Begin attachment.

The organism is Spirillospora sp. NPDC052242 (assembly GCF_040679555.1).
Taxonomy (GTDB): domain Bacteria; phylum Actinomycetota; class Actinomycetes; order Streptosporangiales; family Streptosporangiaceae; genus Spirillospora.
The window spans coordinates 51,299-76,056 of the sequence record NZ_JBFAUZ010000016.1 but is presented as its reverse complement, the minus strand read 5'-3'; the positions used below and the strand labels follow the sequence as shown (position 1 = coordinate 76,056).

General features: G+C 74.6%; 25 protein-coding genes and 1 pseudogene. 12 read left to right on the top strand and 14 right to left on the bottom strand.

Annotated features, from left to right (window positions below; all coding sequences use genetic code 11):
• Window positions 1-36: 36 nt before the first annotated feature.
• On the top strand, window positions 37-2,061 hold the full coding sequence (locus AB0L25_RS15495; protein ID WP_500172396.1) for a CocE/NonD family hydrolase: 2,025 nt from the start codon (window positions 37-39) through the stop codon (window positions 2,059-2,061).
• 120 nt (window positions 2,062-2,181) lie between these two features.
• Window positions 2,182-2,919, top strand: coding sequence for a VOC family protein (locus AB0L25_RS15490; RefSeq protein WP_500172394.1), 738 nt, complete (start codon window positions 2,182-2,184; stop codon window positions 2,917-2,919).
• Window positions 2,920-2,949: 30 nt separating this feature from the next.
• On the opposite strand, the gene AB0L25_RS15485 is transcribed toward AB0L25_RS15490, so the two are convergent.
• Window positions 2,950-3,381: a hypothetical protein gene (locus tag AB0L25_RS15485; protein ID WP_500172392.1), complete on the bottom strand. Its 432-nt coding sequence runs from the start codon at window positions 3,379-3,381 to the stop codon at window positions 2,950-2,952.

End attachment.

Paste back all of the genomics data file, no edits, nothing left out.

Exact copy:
The organism is Spirillospora sp. NPDC052242 (assembly GCF_040679555.1).
Taxonomy (GTDB): domain Bacteria; phylum Actinomycetota; class Actinomycetes; order Streptosporangiales; family Streptosporangiaceae; genus Spirillospora.
The window spans coordinates 51,299-76,056 of the sequence record NZ_JBFAUZ010000016.1 but is presented as its reverse complement, the minus strand read 5'-3'; the positions used below and the strand labels follow the sequence as shown (position 1 = coordinate 76,056).

General features: G+C 74.6%; 25 protein-coding genes and 1 pseudogene. 12 read left to right on the top strand and 14 right to left on the bottom strand.

Annotated features, from left to right (window positions below; all coding sequences use genetic code 11):
• Window positions 1-36: 36 nt before the first annotated feature.
• On the top strand, window positions 37-2,061 hold the full coding sequence (locus AB0L25_RS15495; protein ID WP_500172396.1) for a CocE/NonD family hydrolase: 2,025 nt from the start codon (window positions 37-39) through the stop codon (window positions 2,059-2,061).
• 120 nt (window positions 2,062-2,181) lie between these two features.
• Window positions 2,182-2,919, top strand: coding sequence for a VOC family protein (locus AB0L25_RS15490; RefSeq protein WP_500172394.1), 738 nt, complete (start codon window positions 2,182-2,184; stop codon window positions 2,917-2,919).
• Window positions 2,920-2,949: 30 nt separating this feature from the next.
• On the opposite strand, the gene AB0L25_RS15485 is transcribed toward AB0L25_RS15490, so the two are convergent.
• Window positions 2,950-3,381: a hypothetical protein gene (locus tag AB0L25_RS15485; protein ID WP_500172392.1), complete on the bottom strand. Its 432-nt coding sequence runs from the start codon at window positions 3,379-3,381 to the stop codon at window positions 2,950-2,952.